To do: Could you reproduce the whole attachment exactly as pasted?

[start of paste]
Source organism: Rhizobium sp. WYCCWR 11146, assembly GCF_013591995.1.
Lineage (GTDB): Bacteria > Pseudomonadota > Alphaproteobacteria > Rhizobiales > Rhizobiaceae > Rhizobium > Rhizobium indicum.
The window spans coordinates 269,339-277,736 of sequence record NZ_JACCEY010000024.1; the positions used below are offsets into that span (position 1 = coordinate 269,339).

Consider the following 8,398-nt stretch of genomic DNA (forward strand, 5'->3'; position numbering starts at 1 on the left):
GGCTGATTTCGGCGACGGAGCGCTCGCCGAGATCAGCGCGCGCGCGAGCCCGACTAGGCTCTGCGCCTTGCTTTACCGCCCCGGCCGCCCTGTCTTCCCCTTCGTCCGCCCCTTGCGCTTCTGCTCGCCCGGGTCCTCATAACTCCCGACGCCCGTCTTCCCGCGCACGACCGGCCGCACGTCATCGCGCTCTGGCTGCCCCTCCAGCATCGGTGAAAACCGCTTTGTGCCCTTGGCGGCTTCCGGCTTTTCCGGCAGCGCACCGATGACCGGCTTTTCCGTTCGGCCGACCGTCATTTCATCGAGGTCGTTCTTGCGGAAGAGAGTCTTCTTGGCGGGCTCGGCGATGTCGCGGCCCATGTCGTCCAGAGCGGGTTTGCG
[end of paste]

Source organism: Rhizobium sp. WYCCWR 11146, assembly GCF_013591995.1.
Lineage (GTDB): Bacteria > Pseudomonadota > Alphaproteobacteria > Rhizobiales > Rhizobiaceae > Rhizobium > Rhizobium indicum.
The window spans coordinates 269,339-277,736 of sequence record NZ_JACCEY010000024.1; the positions used below are offsets into that span (position 1 = coordinate 269,339).

Consider the following 8,398-nt stretch of genomic DNA (forward strand, 5'->3'; position numbering starts at 1 on the left):
GGCTGATTTCGGCGACGGAGCGCTCGCCGAGATCAGCGCGCGCGCGAGCCCGACTAGGCTCTGCGCCTTGCTTTACCGCCCCGGCCGCCCTGTCTTCCCCTTCGTCCGCCCCTTGCGCTTCTGCTCGCCCGGGTCCTCATAACTCCCGACGCCCGTCTTCCCGCGCACGACCGGCCGCACGTCATCGCGCTCTGGCTGCCCCTCCAGCATCGGTGAAAACCGCTTTGTGCCCTTGGCGGCTTCCGGCTTTTCCGGCAGCGCACCGATGACCGGCTTTTCCGTTCGGCCGACCGTCATTTCATCGAGGTCGTTCTTGCGGAAGAGAGTCTTCTTGGCGGGCTCGGCGATGTCGCGGCCCATGTCGTCCAGAGCGGGTTTGCG